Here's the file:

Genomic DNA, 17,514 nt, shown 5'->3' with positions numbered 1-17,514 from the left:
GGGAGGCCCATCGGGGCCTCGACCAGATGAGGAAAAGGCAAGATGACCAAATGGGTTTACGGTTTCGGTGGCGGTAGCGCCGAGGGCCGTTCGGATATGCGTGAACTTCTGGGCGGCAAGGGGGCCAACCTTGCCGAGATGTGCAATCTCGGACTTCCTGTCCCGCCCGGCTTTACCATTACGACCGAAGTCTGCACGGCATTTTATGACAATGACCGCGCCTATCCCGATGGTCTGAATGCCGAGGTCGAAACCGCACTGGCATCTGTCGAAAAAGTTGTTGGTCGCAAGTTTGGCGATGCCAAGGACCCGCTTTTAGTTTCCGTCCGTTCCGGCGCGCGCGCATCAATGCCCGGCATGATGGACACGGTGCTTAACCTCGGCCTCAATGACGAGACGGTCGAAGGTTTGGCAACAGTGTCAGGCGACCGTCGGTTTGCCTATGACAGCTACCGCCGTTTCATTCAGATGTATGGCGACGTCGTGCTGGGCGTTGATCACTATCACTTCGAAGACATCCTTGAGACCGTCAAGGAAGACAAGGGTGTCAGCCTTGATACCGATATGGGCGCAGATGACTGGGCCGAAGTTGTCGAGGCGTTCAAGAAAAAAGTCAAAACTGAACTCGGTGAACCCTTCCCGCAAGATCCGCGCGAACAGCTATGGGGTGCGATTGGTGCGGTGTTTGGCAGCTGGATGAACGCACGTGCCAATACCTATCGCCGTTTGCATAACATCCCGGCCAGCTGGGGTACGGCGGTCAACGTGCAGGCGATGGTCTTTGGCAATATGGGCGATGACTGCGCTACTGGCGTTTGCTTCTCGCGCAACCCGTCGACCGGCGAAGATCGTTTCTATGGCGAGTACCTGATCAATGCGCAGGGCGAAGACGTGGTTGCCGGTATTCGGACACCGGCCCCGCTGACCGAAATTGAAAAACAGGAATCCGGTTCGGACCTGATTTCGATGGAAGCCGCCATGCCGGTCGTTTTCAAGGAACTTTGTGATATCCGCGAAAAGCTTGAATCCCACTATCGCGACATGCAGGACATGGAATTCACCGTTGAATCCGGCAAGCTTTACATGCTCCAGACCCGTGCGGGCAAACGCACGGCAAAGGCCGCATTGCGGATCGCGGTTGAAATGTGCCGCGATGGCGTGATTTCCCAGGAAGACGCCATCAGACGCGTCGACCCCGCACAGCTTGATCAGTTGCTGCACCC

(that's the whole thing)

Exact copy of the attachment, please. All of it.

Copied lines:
Genomic DNA, 17,514 nt, shown 5'->3' with positions numbered 1-17,514 from the left:
GGGAGGCCCATCGGGGCCTCGACCAGATGAGGAAAAGGCAAGATGACCAAATGGGTTTACGGTTTCGGTGGCGGTAGCGCCGAGGGCCGTTCGGATATGCGTGAACTTCTGGGCGGCAAGGGGGCCAACCTTGCCGAGATGTGCAATCTCGGACTTCCTGTCCCGCCCGGCTTTACCATTACGACCGAAGTCTGCACGGCATTTTATGACAATGACCGCGCCTATCCCGATGGTCTGAATGCCGAGGTCGAAACCGCACTGGCATCTGTCGAAAAAGTTGTTGGTCGCAAGTTTGGCGATGCCAAGGACCCGCTTTTAGTTTCCGTCCGTTCCGGCGCGCGCGCATCAATGCCCGGCATGATGGACACGGTGCTTAACCTCGGCCTCAATGACGAGACGGTCGAAGGTTTGGCAACAGTGTCAGGCGACCGTCGGTTTGCCTATGACAGCTACCGCCGTTTCATTCAGATGTATGGCGACGTCGTGCTGGGCGTTGATCACTATCACTTCGAAGACATCCTTGAGACCGTCAAGGAAGACAAGGGTGTCAGCCTTGATACCGATATGGGCGCAGATGACTGGGCCGAAGTTGTCGAGGCGTTCAAGAAAAAAGTCAAAACTGAACTCGGTGAACCCTTCCCGCAAGATCCGCGCGAACAGCTATGGGGTGCGATTGGTGCGGTGTTTGGCAGCTGGATGAACGCACGTGCCAATACCTATCGCCGTTTGCATAACATCCCGGCCAGCTGGGGTACGGCGGTCAACGTGCAGGCGATGGTCTTTGGCAATATGGGCGATGACTGCGCTACTGGCGTTTGCTTCTCGCGCAACCCGTCGACCGGCGAAGATCGTTTCTATGGCGAGTACCTGATCAATGCGCAGGGCGAAGACGTGGTTGCCGGTATTCGGACACCGGCCCCGCTGACCGAAATTGAAAAACAGGAATCCGGTTCGGACCTGATTTCGATGGAAGCCGCCATGCCGGTCGTTTTCAAGGAACTTTGTGATATCCGCGAAAAGCTTGAATCCCACTATCGCGACATGCAGGACATGGAATTCACCGTTGAATCCGGCAAGCTTTACATGCTCCAGACCCGTGCGGGCAAACGCACGGCAAAGGCCGCATTGCGGATCGCGGTTGAAATGTGCCGCGATGGCGTGATTTCCCAGGAAGACGCCATCAGACGCGTCGACCCCGCACAGCTTGATCAGTTGCTGCACCC